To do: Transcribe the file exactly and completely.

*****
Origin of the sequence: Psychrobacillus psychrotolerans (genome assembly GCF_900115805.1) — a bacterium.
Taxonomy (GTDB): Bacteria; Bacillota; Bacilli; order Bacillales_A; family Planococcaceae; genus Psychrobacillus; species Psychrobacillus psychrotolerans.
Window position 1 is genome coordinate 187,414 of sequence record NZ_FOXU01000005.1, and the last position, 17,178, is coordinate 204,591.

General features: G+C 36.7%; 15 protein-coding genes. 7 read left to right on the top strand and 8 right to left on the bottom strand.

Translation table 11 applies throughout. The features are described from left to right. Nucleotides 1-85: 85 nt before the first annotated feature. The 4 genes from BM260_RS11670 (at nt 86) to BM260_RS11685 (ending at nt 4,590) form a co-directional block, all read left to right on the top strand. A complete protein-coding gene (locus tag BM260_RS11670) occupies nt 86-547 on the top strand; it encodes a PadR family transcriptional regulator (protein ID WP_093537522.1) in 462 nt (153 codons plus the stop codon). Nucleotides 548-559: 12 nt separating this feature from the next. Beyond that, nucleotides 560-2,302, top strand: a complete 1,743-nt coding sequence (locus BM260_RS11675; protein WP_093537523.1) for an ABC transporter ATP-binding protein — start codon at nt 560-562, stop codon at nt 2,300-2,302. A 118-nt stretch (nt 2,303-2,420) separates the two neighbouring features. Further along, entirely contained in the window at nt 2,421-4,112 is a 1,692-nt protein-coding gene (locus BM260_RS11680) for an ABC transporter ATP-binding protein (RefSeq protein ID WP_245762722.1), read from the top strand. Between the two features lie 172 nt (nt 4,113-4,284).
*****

Origin of the sequence: Psychrobacillus psychrotolerans (genome assembly GCF_900115805.1) — a bacterium.
Taxonomy (GTDB): Bacteria; Bacillota; Bacilli; order Bacillales_A; family Planococcaceae; genus Psychrobacillus; species Psychrobacillus psychrotolerans.
Window position 1 is genome coordinate 187,414 of sequence record NZ_FOXU01000005.1, and the last position, 17,178, is coordinate 204,591.

General features: G+C 36.7%; 15 protein-coding genes. 7 read left to right on the top strand and 8 right to left on the bottom strand.

Translation table 11 applies throughout. The features are described from left to right. Nucleotides 1-85: 85 nt before the first annotated feature. The 4 genes from BM260_RS11670 (at nt 86) to BM260_RS11685 (ending at nt 4,590) form a co-directional block, all read left to right on the top strand. A complete protein-coding gene (locus tag BM260_RS11670) occupies nt 86-547 on the top strand; it encodes a PadR family transcriptional regulator (protein ID WP_093537522.1) in 462 nt (153 codons plus the stop codon). Nucleotides 548-559: 12 nt separating this feature from the next. Beyond that, nucleotides 560-2,302, top strand: a complete 1,743-nt coding sequence (locus BM260_RS11675; protein WP_093537523.1) for an ABC transporter ATP-binding protein — start codon at nt 560-562, stop codon at nt 2,300-2,302. A 118-nt stretch (nt 2,303-2,420) separates the two neighbouring features. Further along, entirely contained in the window at nt 2,421-4,112 is a 1,692-nt protein-coding gene (locus BM260_RS11680) for an ABC transporter ATP-binding protein (RefSeq protein ID WP_245762722.1), read from the top strand. Between the two features lie 172 nt (nt 4,113-4,284).